It’s not that simple. Everything I’ve written above about the Bantorra Library, its history, and its enemies is a lie. Unraveling the truth becomes a quest that will test the viewer’s patience.
I’m of two minds about The Book of Bantorra. I admire its moral grayness, its dark heroes, and pessimistic view of humanity. I admire that it tries to tell a mature story through animation, a story that isn’t simply about super-powered “white hats” clashing with super-powered “black hats.” I admire the courage with which the author strikes down important characters, snuffing them out without fanfare and without mercy. The threat of death is ever-present in a manner that is rarely seen outside of the novels of George R.R. Martin. In these ways, The Book of Bantorra reminds me of Giant Robo: The Day the Earth Stood Still, which is arguably one of the best OAVs that Japan has ever produced.
On the other hand, from a narrative standpoint The Book of Bantorra is also guilty at times of both not showing and not telling. It parcels out information with such parsimony that I wonder if series director Toshiya Shinohara simply assumed that the audience had read the novels first.
For example, it’s easy to see that Hamyuts Meseta, the ostensible protagonist, is both a violent psychopath and transparently evil. But although the show provides an explanation for why she is this way—she was raised from childhood to be a weapon capable of slaying a god—it does almost nothing to explore the damaged human being beneath her swaggering, suicidally reckless exterior.
It’s difficult to appreciate the symbolic layers of the show—the meta-textual commentary on the value of writing, the themes about free will versus determinism, the idea of the created defying the will of their creator in a desperate bid for existence—when you have to expend so much mental energy trying to keep the plot straight. What’s a Vend Ruga? Who is the Violet Sinner and why does her alias merit capital letters? What on Earth are “nonentity entrails”? Who the heck is Ruruna Coozancoona, and why am I supposed to be afraid of him again?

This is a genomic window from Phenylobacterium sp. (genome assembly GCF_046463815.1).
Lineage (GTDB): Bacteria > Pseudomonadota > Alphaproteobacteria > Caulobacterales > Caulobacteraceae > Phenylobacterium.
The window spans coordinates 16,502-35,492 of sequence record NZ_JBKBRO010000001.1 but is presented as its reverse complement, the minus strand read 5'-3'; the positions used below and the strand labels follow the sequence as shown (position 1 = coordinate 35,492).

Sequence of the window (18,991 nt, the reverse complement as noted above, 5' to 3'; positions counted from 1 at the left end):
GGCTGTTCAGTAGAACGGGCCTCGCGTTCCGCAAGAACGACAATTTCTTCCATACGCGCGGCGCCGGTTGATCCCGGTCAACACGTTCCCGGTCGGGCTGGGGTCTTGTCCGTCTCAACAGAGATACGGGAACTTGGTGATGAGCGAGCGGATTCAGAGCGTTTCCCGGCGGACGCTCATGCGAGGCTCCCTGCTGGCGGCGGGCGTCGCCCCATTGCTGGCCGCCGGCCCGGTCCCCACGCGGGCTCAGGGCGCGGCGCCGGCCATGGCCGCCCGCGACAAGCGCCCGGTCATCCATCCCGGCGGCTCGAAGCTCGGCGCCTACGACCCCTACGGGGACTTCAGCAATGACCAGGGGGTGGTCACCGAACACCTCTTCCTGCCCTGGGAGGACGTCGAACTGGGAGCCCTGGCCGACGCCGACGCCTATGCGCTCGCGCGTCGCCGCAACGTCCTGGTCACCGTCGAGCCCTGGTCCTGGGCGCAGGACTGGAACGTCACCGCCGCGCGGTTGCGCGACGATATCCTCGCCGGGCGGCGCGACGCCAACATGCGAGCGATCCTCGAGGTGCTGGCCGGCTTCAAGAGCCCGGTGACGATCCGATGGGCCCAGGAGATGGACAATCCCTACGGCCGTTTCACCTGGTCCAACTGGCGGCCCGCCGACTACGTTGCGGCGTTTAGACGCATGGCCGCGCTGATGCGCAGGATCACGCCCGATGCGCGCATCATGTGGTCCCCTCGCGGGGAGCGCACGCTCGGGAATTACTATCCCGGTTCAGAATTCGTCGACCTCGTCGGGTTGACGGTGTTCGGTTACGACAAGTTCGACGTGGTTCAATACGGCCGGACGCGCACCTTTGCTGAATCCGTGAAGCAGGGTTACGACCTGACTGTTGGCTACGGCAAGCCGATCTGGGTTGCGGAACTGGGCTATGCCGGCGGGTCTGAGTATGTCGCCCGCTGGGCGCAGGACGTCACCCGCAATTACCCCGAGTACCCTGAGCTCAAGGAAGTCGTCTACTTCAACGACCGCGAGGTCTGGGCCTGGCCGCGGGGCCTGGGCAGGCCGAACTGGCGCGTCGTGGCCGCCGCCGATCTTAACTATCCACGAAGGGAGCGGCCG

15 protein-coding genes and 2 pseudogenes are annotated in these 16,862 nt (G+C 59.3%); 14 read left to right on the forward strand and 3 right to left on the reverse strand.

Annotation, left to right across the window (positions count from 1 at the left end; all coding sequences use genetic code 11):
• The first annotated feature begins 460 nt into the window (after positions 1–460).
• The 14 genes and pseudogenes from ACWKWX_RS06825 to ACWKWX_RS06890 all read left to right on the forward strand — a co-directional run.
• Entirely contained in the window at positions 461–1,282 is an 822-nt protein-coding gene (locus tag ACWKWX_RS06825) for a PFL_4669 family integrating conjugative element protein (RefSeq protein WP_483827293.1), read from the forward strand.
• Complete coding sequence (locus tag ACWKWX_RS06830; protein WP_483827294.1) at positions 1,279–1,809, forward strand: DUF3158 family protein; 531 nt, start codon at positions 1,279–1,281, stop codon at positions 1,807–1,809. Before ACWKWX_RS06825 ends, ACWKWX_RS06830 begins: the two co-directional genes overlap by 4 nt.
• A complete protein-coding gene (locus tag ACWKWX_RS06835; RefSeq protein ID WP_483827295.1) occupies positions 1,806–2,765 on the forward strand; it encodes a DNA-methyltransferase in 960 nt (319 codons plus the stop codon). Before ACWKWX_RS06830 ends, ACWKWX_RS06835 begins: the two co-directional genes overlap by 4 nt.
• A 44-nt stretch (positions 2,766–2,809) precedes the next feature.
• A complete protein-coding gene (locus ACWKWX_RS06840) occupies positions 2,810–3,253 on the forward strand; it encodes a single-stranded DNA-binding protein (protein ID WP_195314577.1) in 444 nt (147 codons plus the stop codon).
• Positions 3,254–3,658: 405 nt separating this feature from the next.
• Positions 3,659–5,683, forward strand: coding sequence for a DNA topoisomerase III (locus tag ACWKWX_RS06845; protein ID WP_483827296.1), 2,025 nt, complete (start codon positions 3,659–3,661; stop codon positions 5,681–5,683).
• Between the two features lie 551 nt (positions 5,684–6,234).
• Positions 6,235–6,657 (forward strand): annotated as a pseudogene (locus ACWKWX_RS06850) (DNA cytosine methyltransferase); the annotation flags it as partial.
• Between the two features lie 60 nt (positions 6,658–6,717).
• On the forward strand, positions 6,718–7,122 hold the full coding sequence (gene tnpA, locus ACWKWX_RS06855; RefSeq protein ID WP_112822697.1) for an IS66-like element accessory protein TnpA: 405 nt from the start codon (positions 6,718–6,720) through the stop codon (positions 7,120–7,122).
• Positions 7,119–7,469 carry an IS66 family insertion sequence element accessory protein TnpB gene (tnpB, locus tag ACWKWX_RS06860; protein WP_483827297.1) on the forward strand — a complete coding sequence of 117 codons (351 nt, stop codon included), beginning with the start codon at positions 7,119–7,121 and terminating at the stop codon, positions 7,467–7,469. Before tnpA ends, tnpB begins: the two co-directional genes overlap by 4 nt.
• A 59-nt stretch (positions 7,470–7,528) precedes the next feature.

Yet despite all of this, I can’t remain peeved at the show. Art isn’t always supposed to be easily digestible, and too often our pop culture entertainment flatters us by serving up everything we want on a silver platter. Some people want nothing more than comfort and affirmation from their entertainment. Some people prefer a challenge, and The Book of Bantorra is a challenging work. It’s the kind of story where the journey is ultimately more important than the
Although I can’t recommend The Book of Bantorra without reservation because of the issues I have with its narrative structure, I can’t condemn it, either, because it forced me to confront my preconceptions about the nature of storytelling and the value of the human experience. It’s a surprisingly philosophical show that offers no easy answers, only questions that the viewers must seek to define for themselves.